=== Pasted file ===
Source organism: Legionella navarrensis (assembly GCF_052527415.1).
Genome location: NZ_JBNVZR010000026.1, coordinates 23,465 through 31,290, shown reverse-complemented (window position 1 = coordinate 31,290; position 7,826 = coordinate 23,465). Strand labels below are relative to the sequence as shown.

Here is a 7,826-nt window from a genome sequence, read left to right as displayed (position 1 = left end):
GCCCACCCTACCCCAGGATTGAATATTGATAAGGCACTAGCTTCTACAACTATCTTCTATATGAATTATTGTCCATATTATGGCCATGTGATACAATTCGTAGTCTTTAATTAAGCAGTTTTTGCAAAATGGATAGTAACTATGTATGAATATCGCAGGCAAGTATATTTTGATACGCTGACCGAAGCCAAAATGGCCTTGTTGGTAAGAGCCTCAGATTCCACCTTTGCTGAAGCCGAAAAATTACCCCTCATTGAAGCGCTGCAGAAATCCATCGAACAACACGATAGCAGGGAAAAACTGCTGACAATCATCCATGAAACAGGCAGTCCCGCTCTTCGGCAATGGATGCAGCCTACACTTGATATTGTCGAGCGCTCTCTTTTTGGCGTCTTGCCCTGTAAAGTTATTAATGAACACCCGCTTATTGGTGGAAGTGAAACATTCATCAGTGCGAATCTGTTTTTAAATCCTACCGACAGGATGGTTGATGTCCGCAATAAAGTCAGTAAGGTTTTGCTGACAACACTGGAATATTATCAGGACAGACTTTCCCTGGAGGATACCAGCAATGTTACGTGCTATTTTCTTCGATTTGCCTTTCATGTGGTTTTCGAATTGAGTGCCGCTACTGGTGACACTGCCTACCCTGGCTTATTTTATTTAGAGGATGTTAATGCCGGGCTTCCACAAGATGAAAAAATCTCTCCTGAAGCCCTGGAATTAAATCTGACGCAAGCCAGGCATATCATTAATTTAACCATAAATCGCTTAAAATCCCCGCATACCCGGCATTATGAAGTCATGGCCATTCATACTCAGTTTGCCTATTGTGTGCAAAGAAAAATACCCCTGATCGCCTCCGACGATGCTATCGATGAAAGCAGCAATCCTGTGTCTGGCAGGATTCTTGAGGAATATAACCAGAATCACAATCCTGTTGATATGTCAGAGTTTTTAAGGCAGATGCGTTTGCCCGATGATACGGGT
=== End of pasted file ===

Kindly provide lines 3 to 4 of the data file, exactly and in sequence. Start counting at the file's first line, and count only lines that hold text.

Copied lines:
Here is a 7,826-nt window from a genome sequence, read left to right as displayed (position 1 = left end):
GCCCACCCTACCCCAGGATTGAATATTGATAAGGCACTAGCTTCTACAACTATCTTCTATATGAATTATTGTCCATATTATGGCCATGTGATACAATTCGTAGTCTTTAATTAAGCAGTTTTTGCAAAATGGATAGTAACTATGTATGAATATCGCAGGCAAGTATATTTTGATACGCTGACCGAAGCCAAAATGGCCTTGTTGGTAAGAGCCTCAGATTCCACCTTTGCTGAAGCCGAAAAATTACCCCTCATTGAAGCGCTGCAGAAATCCATCGAACAACACGATAGCAGGGAAAAACTGCTGACAATCATCCATGAAACAGGCAGTCCCGCTCTTCGGCAATGGATGCAGCCTACACTTGATATTGTCGAGCGCTCTCTTTTTGGCGTCTTGCCCTGTAAAGTTATTAATGAACACCCGCTTATTGGTGGAAGTGAAACATTCATCAGTGCGAATCTGTTTTTAAATCCTACCGACAGGATGGTTGATGTCCGCAATAAAGTCAGTAAGGTTTTGCTGACAACACTGGAATATTATCAGGACAGACTTTCCCTGGAGGATACCAGCAATGTTACGTGCTATTTTCTTCGATTTGCCTTTCATGTGGTTTTCGAATTGAGTGCCGCTACTGGTGACACTGCCTACCCTGGCTTATTTTATTTAGAGGATGTTAATGCCGGGCTTCCACAAGATGAAAAAATCTCTCCTGAAGCCCTGGAATTAAATCTGACGCAAGCCAGGCATATCATTAATTTAACCATAAATCGCTTAAAATCCCCGCATACCCGGCATTATGAAGTCATGGCCATTCATACTCAGTTTGCCTATTGTGTGCAAAGAAAAATACCCCTGATCGCCTCCGACGATGCTATCGATGAAAGCAGCAATCCTGTGTCTGGCAGGATTCTTGAGGAATATAACCAGAATCACAATCCTGTTGATATGTCAGAGTTTTTAAGGCAGATGCGTTTGCCCGATGATACGGGT